The cover of the March 1994 issue is repulsive to me. I don’t think a woman’s hairy armpit is the least bit attractive.

Edna Sanborn
Lewiston, New York

What a lovely letter from that Michael Cohen person, graciously advising Sy Safransky to “be an editor” and keep his own writing out of The Sun [Correspondence, March 1994]. Now that Cohen has exposed the “dishonesty” of such self-serving behavior, I hope he’ll write similar letters to Eric Utne of the Utne Reader, Frances Lear of Lear’s, Lewis Lapham of Harper’s, Marjorie Kelly of Business Ethics, Marcia Ann Gillespie of Ms., John O’Sullivan of the National Review, Jeffrey Klein of Mother Jones, Richard Smoley of Gnosis, and . . . well, I can’t go on. The dishonesty — not to mention the sheer selfishness of all these people, taking up all that paper and ink that could otherwise be used by honest freelance writers like myself — is overwhelming me.

D. Patrick Miller
Berkeley, California

Michael Cohen doesn’t understand that The Sun is a community as well as a magazine. In a magazine, maybe it makes sense for the editor to be just an editor. But in a community we offer both our best work and our whole and honest selves. In a community the quality of our work is connected to the integrity with which we live our lives. In a community many people have a voice. In a community there are elders who provide continuity and nurturance. In a community those who do the real work should have a voice. For all of these reasons, and because Sy Safransky’s writing is the rhythmic heartbeat that thrums throughout The Sun, I missed Sy’s essay in the March issue.

Heather MacLeod
Oakland, California

You have printed so many vivid descriptions of dying cancer patients, most recently “Mrs. Diest” [Sandy Gerling, February 1994]. It’s very discouraging to read these. Couldn’t you print a happy ending for a cancer patient now and then? I am recovering very well from a recent recurrence of non-Hodgkin’s disease lymphoma. It’s a rather rocky road to travel, and we need all the encouragement we can find along the way.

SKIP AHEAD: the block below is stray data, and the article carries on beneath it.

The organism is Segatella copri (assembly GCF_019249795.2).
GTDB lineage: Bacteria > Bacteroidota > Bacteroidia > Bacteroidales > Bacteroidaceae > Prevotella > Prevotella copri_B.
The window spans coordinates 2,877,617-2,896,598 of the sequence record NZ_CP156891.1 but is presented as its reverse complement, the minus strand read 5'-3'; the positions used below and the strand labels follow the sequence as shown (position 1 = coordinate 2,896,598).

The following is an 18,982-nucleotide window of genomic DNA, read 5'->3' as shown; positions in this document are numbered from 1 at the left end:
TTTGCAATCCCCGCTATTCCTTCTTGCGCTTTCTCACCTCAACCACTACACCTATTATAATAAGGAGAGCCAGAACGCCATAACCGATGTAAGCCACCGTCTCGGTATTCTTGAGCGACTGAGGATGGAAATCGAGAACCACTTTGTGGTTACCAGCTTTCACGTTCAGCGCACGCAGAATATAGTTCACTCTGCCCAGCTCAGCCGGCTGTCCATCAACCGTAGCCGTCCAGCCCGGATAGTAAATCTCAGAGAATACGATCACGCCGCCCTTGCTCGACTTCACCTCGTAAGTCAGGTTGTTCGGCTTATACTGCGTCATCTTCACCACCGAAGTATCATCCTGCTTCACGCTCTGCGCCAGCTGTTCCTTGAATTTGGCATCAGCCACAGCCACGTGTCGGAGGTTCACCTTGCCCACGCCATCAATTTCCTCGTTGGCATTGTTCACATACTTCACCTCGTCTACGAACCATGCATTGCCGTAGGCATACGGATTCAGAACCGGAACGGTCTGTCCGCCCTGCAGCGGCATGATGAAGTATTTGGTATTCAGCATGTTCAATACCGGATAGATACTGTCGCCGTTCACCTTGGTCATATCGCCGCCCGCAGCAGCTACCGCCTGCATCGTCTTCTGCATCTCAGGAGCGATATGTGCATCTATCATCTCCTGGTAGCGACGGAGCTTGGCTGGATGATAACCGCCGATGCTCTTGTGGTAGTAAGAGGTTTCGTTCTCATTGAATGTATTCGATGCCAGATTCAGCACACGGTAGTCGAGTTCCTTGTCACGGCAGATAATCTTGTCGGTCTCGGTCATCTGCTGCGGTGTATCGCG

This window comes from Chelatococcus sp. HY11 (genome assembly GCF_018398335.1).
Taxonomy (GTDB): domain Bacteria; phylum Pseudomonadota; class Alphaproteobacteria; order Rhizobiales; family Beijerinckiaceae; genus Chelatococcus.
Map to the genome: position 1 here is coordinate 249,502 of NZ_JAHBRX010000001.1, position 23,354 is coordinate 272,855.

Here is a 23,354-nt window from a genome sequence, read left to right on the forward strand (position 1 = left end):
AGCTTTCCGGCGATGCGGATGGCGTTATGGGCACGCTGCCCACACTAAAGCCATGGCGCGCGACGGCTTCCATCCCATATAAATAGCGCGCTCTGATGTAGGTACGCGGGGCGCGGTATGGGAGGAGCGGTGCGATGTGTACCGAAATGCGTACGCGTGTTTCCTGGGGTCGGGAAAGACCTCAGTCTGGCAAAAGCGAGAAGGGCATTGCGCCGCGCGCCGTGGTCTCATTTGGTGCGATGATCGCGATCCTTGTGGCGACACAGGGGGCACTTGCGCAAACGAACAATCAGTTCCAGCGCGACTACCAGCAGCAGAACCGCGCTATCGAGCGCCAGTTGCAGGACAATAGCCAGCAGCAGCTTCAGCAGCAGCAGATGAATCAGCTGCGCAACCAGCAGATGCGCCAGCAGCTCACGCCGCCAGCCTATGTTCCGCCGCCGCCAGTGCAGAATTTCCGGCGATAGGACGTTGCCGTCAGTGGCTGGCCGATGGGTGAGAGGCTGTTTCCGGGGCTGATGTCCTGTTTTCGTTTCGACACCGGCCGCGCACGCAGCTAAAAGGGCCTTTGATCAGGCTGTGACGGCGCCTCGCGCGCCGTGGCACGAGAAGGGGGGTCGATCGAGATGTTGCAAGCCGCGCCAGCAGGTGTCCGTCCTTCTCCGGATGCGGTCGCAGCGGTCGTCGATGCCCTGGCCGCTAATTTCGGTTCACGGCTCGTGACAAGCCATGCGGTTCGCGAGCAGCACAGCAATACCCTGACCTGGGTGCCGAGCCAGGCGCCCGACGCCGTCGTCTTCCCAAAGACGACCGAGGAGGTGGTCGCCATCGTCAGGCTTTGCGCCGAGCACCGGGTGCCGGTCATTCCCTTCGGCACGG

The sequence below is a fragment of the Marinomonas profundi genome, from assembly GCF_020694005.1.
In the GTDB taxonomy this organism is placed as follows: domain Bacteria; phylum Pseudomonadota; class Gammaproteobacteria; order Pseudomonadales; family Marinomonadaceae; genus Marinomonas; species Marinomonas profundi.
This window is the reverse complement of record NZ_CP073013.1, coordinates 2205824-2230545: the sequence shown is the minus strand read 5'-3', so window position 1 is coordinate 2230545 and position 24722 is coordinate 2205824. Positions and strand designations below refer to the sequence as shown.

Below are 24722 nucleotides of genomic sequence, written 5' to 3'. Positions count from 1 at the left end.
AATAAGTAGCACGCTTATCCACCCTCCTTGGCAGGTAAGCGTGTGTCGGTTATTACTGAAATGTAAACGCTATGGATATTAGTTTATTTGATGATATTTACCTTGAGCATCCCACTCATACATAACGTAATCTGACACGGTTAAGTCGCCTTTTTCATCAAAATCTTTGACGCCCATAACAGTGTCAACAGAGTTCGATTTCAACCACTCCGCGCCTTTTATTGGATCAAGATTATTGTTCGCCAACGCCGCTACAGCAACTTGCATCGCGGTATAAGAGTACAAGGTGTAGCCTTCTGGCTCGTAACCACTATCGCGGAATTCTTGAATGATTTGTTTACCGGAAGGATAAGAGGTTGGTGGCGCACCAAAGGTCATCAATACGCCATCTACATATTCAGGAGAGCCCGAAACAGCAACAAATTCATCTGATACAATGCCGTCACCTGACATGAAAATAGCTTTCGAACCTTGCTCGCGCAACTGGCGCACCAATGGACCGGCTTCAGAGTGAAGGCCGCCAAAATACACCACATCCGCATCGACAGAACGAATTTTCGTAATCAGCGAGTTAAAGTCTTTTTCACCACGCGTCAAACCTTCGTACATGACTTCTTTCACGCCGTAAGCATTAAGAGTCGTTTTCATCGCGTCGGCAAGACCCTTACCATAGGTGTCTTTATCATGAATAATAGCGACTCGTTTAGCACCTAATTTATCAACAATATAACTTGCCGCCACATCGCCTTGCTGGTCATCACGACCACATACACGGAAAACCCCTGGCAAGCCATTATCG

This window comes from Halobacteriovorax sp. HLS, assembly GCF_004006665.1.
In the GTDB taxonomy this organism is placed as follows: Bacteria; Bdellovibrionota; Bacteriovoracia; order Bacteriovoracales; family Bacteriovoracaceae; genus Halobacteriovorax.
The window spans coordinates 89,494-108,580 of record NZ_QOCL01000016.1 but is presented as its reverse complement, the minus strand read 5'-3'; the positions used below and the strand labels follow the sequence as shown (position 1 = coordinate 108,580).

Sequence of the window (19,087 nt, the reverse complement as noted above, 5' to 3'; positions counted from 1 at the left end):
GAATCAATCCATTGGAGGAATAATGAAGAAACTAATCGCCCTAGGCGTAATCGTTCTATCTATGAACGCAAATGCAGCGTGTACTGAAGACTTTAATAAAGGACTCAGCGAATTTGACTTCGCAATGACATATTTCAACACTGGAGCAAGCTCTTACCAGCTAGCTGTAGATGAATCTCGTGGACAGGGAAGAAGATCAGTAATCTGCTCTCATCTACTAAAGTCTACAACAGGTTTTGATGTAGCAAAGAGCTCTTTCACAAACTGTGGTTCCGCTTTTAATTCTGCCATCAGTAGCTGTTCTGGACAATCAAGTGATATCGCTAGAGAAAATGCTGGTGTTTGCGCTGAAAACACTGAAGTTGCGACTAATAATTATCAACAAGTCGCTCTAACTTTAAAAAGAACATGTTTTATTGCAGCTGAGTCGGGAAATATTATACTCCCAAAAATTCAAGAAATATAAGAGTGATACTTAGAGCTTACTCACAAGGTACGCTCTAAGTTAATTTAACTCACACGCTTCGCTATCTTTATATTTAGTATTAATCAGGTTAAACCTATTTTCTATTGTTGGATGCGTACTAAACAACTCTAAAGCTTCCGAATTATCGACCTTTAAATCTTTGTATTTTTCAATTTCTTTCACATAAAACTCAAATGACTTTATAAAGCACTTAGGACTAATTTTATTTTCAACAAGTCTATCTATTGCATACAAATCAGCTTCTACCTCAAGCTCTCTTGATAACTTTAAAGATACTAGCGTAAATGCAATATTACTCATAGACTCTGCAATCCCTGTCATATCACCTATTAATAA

Marilyn Woods
Lawton, Oklahoma

In his essay “The Talent of the Room” [January 1994], Michael Ventura describes the room as the place where the writer’s creativity emerges. But the room doesn’t belong only to writers. It belongs to all artists, whether they create writing, music, painting, or sculpture. It is the process of creativity inherent in all art forms. The courage, the pain, the ability to move out of the way so that real inspiration can come through is what art is about.

I disagree with Ventura that working with words is unlike working with color or sound or stone or movement. Each art form is full of secrets that are revealed as you go more deeply, and each leads to the same destination. For Ventura it is the soul. I see it as truth.

Ventura says that locking yourself up in the room is called being a writer. I say it’s called being an artist. What Ventura describes is called elitist.

Mallory Geitheim
Fairfax, California

I’ve been a subscriber for many years, eagerly anticipating each issue. I’ve canceled all other magazine subscriptions but yours. Why? Like nothing else, it never fails to help me cry.

Juliet Carr
Berkeley, California